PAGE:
corresponding PW to the remote PE. Options include:
     
         - Sending of AIS frames from the local MEP to the MEP on the
     remote PE when the MEP needs to convey PE receive defects, and when
     CCM transmission is disabled.
     
         - Suspension of CCM frames transmission from the local MEP to
     the peer MEP on the remote PE to convey PE receive defects, when
     CCM transmission is enabled.
     
         - Setting the RDI bit in transmitted CCM frames, when loss of
     CCMs from the peer MEP is detected or the PE needs to convey PW
     reverse defects.
     
     Similarly, when the defect conditions are cleared, a PE can take
     one of the following actions, depending on the mechanism that was
     used for failure notification, to clear the defect sate on the peer
     PE:
          - Stopping AIS frame transmission from the local MEP to the
     MEP on the remote PE to clear PW receive defects.
     
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          - Resuming CCM frames transmission from the local MEP to the
     peer MEP on the remote PE to clear PW forward defects notification,
     when CCM transmission is enabled.
     
          - Clearing the RDI bit in transmitted CCM frames, to clear PW
     transmit defects notification, when CCM transmission is enabled.
     
     
     4.2. Use of PW Status Notification for MPLS PSNs
     
     RFC 4447 [RFC4447] specifies that for PWs that have been set up
     using the Label Distribution Protocol (LDP), the default mechanism
     to signal status and defects for ACs and PWs is the LDP Status
     Notification message. That is known as the "coupled loop mode". For
     PWs established over an MPLS or MPLS/IP PSN using other mechanisms
     (e.g. static configuration), inband signaling using VCCV-BFD
     [RFC5885] SHOULD be used to convey AC and PW status and defects.
     Alternatively, the mechanisms defined in [RFC6478] MAY be used.
     
     [RFC6310] identifies the following PW defect status codepoints:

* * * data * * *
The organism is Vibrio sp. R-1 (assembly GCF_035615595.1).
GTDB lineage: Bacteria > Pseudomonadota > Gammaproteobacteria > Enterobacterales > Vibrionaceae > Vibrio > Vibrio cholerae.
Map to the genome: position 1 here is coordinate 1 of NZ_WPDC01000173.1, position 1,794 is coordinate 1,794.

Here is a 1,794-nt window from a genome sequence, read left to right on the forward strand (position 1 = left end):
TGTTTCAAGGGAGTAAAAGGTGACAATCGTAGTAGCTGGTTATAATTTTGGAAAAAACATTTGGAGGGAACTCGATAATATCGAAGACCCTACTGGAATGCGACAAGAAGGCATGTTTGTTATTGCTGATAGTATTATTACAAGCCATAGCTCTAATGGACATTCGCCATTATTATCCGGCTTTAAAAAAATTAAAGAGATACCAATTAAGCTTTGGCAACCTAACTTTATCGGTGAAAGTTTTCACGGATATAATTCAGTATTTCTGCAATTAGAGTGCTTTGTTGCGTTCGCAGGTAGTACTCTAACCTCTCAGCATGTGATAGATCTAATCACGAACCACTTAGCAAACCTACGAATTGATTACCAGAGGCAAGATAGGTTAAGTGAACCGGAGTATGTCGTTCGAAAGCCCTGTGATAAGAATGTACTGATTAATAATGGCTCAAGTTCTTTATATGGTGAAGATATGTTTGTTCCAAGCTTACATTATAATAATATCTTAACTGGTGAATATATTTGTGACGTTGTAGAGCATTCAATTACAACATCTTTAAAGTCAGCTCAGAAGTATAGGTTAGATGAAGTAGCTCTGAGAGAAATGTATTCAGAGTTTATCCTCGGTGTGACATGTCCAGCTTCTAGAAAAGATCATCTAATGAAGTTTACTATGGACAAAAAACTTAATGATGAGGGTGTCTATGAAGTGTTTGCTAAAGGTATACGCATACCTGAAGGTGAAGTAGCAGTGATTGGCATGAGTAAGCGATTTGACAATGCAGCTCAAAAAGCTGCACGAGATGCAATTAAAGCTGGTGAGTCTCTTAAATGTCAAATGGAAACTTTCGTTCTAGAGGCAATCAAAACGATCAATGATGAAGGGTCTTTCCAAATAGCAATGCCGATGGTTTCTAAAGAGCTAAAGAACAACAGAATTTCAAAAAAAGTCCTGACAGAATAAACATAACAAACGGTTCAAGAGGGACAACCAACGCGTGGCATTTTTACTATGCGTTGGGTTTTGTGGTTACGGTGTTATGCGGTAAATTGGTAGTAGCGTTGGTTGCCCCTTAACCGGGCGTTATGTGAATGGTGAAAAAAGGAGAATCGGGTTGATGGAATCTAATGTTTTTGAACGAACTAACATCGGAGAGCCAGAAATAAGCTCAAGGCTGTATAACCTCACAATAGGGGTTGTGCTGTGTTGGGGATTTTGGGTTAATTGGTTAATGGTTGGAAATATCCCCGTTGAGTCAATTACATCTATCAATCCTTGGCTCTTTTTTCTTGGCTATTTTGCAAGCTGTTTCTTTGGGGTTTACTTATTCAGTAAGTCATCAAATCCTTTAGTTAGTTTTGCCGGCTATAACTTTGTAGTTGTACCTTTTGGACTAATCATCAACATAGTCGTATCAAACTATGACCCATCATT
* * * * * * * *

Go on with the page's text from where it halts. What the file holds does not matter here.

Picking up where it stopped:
- Forward defect: corresponds to a logical OR of local AC
        (ingress) Receive fault, local PSN-facing PW (egress) transmit
        fault, and PW not forwarding fault.
     
        - Reverse defect: corresponds to a logical OR of local AC
        (egress) transmit fault and local PW PSN-facing (ingress)
        receive fault.
     
     There are also scenarios where a PE carries out PW label withdrawal
     instead of PW status notification. These include administrative
     disablement of the PW or loss of Target LDP session with the peer
     PE.
     
     4.3. Use of BFD Diagnostic Codes
     
     When using VCCV, the control channel (CC) type and Connectivity
     Verification (CV) Type are agreed on between the peer PEs using the
     VCC parameter field signaled as a sub-TLV of the interface
     parameters TLV when using FEC 129 and the interface parameter sub-
     TLV when using FEC 128 [RFC5085].
     
     As defined in [RFC6310], when CV type of 0x04 or 0x10 is used to
     indicate that BFD is used for PW fault detection only, PW defect is
     detected via the BFD session while other defects, such as AC defect
     or PE internal defects preventing it from forwarding traffic, are
     communicated via LDP Status notification message in MPLS and
     MPLS/IP PSNs or other mechanisms in L2TP-IP PSN.
     
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     Similarly, when CV type of 0x08 or 0x20 is used to indicate that
     BFD is used for both PW fault detection and AC/PW Fault
     Notification, all defects are signaled via BFD.
     
     4.4. PW Defect States Entry and Exit Criteria
     
     4.4.1. PW Receive Defect State Entry and Exit
     
     As described in [RFC6310] section 6.2.1, PE1 will enter the PW
     receive defect state if one or more of the following occurs:
     
        - It receives a forward defect indication (FDI) from PE2
     indicating either a receive defect on the remote AC or that PE2
     detected or was notified of downstream PW fault.
     
       - It detects loss of connectivity on the PSN tunnel upstream of
     PE1, which affects the traffic it receives from PE2.
     
       - It detects a loss of PW connectivity through VCCV-BFD, VCCV-
     PING, or NS OAM mechanisms (i.e., CC) when enabled, which affects
     the traffic it receives from PE2.
     
     Note that if the PW LDP control session between the PEs fails, the
     PW is torn down and needs to be re-established.  However, the
     consequent actions towards the ACs are the same as if the PW
     entered the receive defect state.